Voters could easily reach a bipartisan deficit deal, study finds

Politicians struggle to reach budget deals every year, but a new study suggests everyday people could get one.

When presented with a set of decisions to make on government spending and taxes, majorities of voters from both parties were able to agree on steps to reduce the nation’s deficit by $86 billion, according to a study by the University of Maryland’s Program for Public Consultation.

When independents were thrown into the mix, the majority of voters agreed to $211 billion in deficit reduction.

“They seem more committed to reducing the deficit than Congress is. They make a lot of hard decision and there’s a lot of bipartisan consensus,” said Dr. Steven Kull, who led the study.

{mosads}The study surveyed 1,817 registered voters reached through mail and telephone to state how much they agree or disagree with various approaches to taxes, spending, and deficits.

It then asked them to go through and make decisions on specific government spending and tax options, choosing whether to increase, decrease, or leave them stable. The results were weighted to match the latest census figures, and had a 2.3 percent margin of error.

In the end, bipartisan majorities agreed on steps that would lead to $86 billion worth of deficit reductions, comprised of $17 billion in spending cuts and $69 billion in new taxes and fees.

But some of the most interesting results came from the partisan breakdowns.

“You do see Republicans raising revenues and Democrats cutting spending,” said Kull.

Far from shying away from tax increases, a majority of Republicans (and Democrats) in the survey supported a 5 percent tax increase for incomes over $200,000.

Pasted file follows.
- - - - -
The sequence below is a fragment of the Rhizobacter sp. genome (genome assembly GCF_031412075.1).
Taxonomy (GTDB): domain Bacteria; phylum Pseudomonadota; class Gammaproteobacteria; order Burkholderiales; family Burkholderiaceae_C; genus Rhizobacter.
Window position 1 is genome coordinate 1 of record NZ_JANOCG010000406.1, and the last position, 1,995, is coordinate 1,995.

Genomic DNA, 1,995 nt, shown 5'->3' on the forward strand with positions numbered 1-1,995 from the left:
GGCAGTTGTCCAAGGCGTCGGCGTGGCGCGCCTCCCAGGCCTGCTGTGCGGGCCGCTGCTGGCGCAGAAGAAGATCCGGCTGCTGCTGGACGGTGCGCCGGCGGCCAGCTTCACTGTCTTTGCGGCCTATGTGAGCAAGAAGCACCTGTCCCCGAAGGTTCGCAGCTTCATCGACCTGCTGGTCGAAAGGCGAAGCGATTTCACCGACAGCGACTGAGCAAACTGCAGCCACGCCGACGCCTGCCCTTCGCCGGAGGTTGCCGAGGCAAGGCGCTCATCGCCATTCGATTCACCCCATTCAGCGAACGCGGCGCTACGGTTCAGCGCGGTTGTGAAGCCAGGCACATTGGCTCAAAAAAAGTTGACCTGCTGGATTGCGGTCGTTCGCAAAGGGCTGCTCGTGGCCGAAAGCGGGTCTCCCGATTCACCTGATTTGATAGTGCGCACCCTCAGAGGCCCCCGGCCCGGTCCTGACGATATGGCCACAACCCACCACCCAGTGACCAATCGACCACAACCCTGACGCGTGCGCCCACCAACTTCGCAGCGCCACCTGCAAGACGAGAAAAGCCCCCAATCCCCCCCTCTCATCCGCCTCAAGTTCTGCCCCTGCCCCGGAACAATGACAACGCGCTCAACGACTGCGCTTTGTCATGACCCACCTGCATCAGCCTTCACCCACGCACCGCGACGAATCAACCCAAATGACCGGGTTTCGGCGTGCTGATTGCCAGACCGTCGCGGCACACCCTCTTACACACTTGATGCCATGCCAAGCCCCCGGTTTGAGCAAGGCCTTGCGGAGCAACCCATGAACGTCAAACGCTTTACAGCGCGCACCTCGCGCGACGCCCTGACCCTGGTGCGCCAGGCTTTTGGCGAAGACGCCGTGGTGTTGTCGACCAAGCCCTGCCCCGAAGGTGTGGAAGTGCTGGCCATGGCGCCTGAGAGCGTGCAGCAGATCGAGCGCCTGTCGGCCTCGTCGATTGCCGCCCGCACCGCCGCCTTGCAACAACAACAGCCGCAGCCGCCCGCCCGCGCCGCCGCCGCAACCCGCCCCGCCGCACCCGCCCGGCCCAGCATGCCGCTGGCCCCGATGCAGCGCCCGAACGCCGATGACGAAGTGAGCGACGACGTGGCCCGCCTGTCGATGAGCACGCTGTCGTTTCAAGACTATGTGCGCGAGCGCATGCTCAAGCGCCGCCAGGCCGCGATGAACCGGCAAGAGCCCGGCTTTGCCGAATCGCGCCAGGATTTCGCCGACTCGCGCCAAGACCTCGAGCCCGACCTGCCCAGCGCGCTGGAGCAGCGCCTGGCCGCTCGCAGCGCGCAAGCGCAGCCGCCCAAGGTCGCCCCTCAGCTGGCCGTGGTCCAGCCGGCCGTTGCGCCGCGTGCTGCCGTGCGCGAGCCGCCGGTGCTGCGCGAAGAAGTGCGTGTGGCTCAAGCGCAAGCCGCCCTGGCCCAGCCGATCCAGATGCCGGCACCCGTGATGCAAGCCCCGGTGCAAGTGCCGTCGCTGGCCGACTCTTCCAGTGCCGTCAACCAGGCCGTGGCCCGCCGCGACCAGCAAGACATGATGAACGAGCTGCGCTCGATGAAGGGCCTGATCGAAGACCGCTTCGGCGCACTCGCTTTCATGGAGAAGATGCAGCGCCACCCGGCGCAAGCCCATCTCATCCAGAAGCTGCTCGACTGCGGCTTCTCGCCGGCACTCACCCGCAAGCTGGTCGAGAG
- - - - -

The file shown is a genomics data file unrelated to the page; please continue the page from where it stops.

Bipartisan majorities also supported imposing fees on uninsured debt, taxing ‘carried interest’ compensation and increasing alcohol taxes.

Half of Republicans and a two-thirds majority of overall voters also supported increasing capital gains taxes, even as President Trump called for lowering them. With the support of four in ten Republicans, overall majorities of voters agreed to a carbon tax and an increased corporate rate, while most rejected Trump’s proposal on tax-through entities.

When it came to spending, Democrats were happy to cut but concentrated on defense and related areas.

Republicans were also willing to cut defense, but by significantly less, spreading smaller cuts to a variety of programs to achieve their deficit reductions.

Democrats backed $96 billion in spending cuts compared to $65 billion in cuts backed by Republicans.

Trump’s early budget calls for cutting $54 billion in non-defense discretionary spending and putting that money into defense.

Non-Democrat majorities of those surveyed supported cuts for the State Department, development assistance and energy, albeit on smaller scales than Trump proposed.

While reducing the nation’s deficit by $86 billion would be a good start in tackling the deficit, it would only be a fraction of the $559 billion deficit the Congressional Budget Office projected for 2017.

Moreover, a report released last week by the Government Accountability Office found that the major deficit drivers came from healthcare and retirement spending, neither of which are part of the discretionary budget.

But in previous studies, Kull found areas of agreement in those areas as well. A study on Social Security found large, bipartisan agreement on decreasing shortfalls, while the results of an in-depth study on Medicare are forthcoming.

“People are not highly ideological” when it comes to taking concrete decisions, he said.

“The discourse around the choice of candidates, the choice of parties, is very polarized. But we don’t label these options as Republican and Democratic agendas. If you did, you’d probably get a more partisan response,” he added.



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